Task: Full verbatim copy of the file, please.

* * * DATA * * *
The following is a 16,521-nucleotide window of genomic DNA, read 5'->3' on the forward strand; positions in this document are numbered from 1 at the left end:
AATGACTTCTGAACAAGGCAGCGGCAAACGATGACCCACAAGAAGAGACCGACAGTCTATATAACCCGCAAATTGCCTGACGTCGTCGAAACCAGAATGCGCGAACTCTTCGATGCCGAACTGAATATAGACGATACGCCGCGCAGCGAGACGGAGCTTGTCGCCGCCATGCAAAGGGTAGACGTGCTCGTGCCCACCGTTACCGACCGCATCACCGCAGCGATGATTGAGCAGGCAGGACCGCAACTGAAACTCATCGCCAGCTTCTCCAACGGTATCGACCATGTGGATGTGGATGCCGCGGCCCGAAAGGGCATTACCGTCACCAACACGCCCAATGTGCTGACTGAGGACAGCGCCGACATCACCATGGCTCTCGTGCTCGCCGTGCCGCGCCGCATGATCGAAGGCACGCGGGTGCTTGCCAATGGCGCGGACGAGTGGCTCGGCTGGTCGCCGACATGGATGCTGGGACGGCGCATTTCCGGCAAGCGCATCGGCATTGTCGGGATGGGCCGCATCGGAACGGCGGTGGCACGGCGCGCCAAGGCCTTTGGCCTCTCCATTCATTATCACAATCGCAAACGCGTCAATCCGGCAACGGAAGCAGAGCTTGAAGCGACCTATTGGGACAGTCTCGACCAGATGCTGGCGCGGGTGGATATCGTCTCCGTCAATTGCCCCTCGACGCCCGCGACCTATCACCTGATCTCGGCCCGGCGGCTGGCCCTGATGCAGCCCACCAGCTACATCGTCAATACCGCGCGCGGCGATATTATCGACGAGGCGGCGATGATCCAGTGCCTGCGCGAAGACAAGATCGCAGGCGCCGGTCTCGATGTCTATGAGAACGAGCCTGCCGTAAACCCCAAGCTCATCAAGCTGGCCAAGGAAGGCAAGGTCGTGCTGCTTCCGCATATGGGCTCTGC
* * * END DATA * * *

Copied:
The following is a 16,521-nucleotide window of genomic DNA, read 5'->3' on the forward strand; positions in this document are numbered from 1 at the left end:
AATGACTTCTGAACAAGGCAGCGGCAAACGATGACCCACAAGAAGAGACCGACAGTCTATATAACCCGCAAATTGCCTGACGTCGTCGAAACCAGAATGCGCGAACTCTTCGATGCCGAACTGAATATAGACGATACGCCGCGCAGCGAGACGGAGCTTGTCGCCGCCATGCAAAGGGTAGACGTGCTCGTGCCCACCGTTACCGACCGCATCACCGCAGCGATGATTGAGCAGGCAGGACCGCAACTGAAACTCATCGCCAGCTTCTCCAACGGTATCGACCATGTGGATGTGGATGCCGCGGCCCGAAAGGGCATTACCGTCACCAACACGCCCAATGTGCTGACTGAGGACAGCGCCGACATCACCATGGCTCTCGTGCTCGCCGTGCCGCGCCGCATGATCGAAGGCACGCGGGTGCTTGCCAATGGCGCGGACGAGTGGCTCGGCTGGTCGCCGACATGGATGCTGGGACGGCGCATTTCCGGCAAGCGCATCGGCATTGTCGGGATGGGCCGCATCGGAACGGCGGTGGCACGGCGCGCCAAGGCCTTTGGCCTCTCCATTCATTATCACAATCGCAAACGCGTCAATCCGGCAACGGAAGCAGAGCTTGAAGCGACCTATTGGGACAGTCTCGACCAGATGCTGGCGCGGGTGGATATCGTCTCCGTCAATTGCCCCTCGACGCCCGCGACCTATCACCTGATCTCGGCCCGGCGGCTGGCCCTGATGCAGCCCACCAGCTACATCGTCAATACCGCGCGCGGCGATATTATCGACGAGGCGGCGATGATCCAGTGCCTGCGCGAAGACAAGATCGCAGGCGCCGGTCTCGATGTCTATGAGAACGAGCCTGCCGTAAACCCCAAGCTCATCAAGCTGGCCAAGGAAGGCAAGGTCGTGCTGCTTCCGCATATGGGCTCTGC